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sábado, 21 de abril de 2012

A new order of amphibian, a very smelly entrance and our youngest ever volunteer!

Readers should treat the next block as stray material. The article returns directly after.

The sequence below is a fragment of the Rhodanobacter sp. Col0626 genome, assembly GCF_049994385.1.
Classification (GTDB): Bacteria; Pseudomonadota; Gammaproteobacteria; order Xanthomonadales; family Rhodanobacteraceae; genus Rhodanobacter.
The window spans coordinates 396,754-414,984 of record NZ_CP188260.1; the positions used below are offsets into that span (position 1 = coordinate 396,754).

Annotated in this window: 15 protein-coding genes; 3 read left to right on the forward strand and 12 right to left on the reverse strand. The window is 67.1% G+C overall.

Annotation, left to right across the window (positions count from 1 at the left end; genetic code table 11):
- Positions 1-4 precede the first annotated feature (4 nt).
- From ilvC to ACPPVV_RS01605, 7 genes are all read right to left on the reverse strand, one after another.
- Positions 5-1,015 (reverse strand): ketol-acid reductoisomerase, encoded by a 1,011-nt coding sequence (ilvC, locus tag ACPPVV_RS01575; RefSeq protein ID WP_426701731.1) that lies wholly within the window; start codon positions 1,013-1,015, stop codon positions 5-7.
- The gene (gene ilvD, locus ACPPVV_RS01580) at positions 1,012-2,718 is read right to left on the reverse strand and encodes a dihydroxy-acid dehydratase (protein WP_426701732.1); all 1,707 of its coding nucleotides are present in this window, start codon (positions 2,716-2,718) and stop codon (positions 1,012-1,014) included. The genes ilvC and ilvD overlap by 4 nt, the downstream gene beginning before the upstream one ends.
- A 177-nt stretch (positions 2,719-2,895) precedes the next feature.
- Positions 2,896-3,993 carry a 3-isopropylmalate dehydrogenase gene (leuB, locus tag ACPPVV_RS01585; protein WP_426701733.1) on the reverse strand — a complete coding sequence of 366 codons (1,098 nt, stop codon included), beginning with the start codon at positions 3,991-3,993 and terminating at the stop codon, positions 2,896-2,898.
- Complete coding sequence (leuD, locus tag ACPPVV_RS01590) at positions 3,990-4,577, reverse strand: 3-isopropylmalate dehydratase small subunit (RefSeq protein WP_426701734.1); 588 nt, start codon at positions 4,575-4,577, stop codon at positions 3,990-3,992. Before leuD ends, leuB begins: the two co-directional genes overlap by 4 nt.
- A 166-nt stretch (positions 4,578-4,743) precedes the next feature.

“I’m not sure what this is but it’s, long, slimy and looks like it’s got two heads”. Well that got my attention! “Don’t move and don’t let it escape, we’re on our way” I replied racing to the car. We arrived to find that Maria’s description wasn’t so far from the creature we were looking at. About half a meter long and looking like a huge black earthworm we were delighted to find our first caecilian in the reserve. If this means nothing to you don’t worry, caecilians are a little known fossorial amphibian that spend most of their time underground so are fairly understudied. If you can’t quite visualise it, check out the photos on www.faunaparaguay.com/siphonopspaulensis.html This was a great find and a really interesting addition to the collection. Well done to Kjell who spotted it. Kjell was a volunteer from Belgium who joined us for 3 days with his mother Lieve, and sister Keri. It’s the first time we have had a family volunteer with us and it was great to be able to offer this opportunity for them to all do some fieldwork together. While they were here we had the traps running so they joined me in checking them and on their second morning they went to look for the capuchins – and stayed with the troupe for about an hour! Although they were the first family we’ve hosted, already they’re not the last! The day we dropped them off we collected a family of five. Mick and Kath joined us with Tilly (15), Ned (13) and Tristen (2). Hosting a family with under 18s was a real experiment for us because we’re not an ecotourism project and so we were a little concerned there wouldn’t be enough appropriate activities for them all to get involved in. However as soon as they arrived it was clear this wasn’t going to be a problem. These guys are amazing; by the end of day 2 we had already dug in a new pitfall trap line (in record time I might add!) and even little Tristen was put to work handing out pieces of string! And they enjoyed their stay with us so much they extended their visit and are now undertaking a mini project on bat roosting sites in the reserve. It has been great hosting both families here and we have been so impressed by how everyone has got really stuck in. In addition to our families, we are pleased to welcome 2 new interns to Laguna Blanca. Nick and Noah are from The Netherlands and will be with us for 3 months to undertake a research project on opossums (which as you may know is of particular interest to me). It has to be said they get the prize for the smelliest entrance. They arrived with a dead crab eating fox that they found on the road to Santa Rosa! Unfortunately the skin was too damaged to prepare as a specimen for the museum, however now that we have the beetles we can collect the bones and have a full skeleton for the collection. It is currently buried in the garden and in a few months time we’ll exhume it and feed the bones to our dermestid beetles who will clean them without causing any damage. Welcome Nick and Noah and thanks for that unusual present! For those of you who have been following this blog you will have heard about the burrowing owls. Well these guys are still about but we now also have a new neighbour. There is a beautiful American Kestrel that has taken up residency somewhere in the garden and doesn’t seem in the slightest perturbed by a house full of noisy volunteers! Another exciting bird that we are hoping will stick around is the Chestnut-eared Araçari. On two consecutive days last week we saw a group of three around the museum and volunteer house. These relatives of the toucan are a really spectacular sight and the fact that they are becoming more at ease with people could be a sign that the reserve is doing its job and that hunting pressure is being relieved. And finally some lovely news from the capuchin project, Maria was out with them in the morning and managed to get a really clear sighting of a female with a newborn. This is fantastic news as not only are they breeding in the reserve but they are also allowing our researchers to get close enough to see them - a great step forward in our habituation of the group. Thanks for reading folks, see you next time Helen

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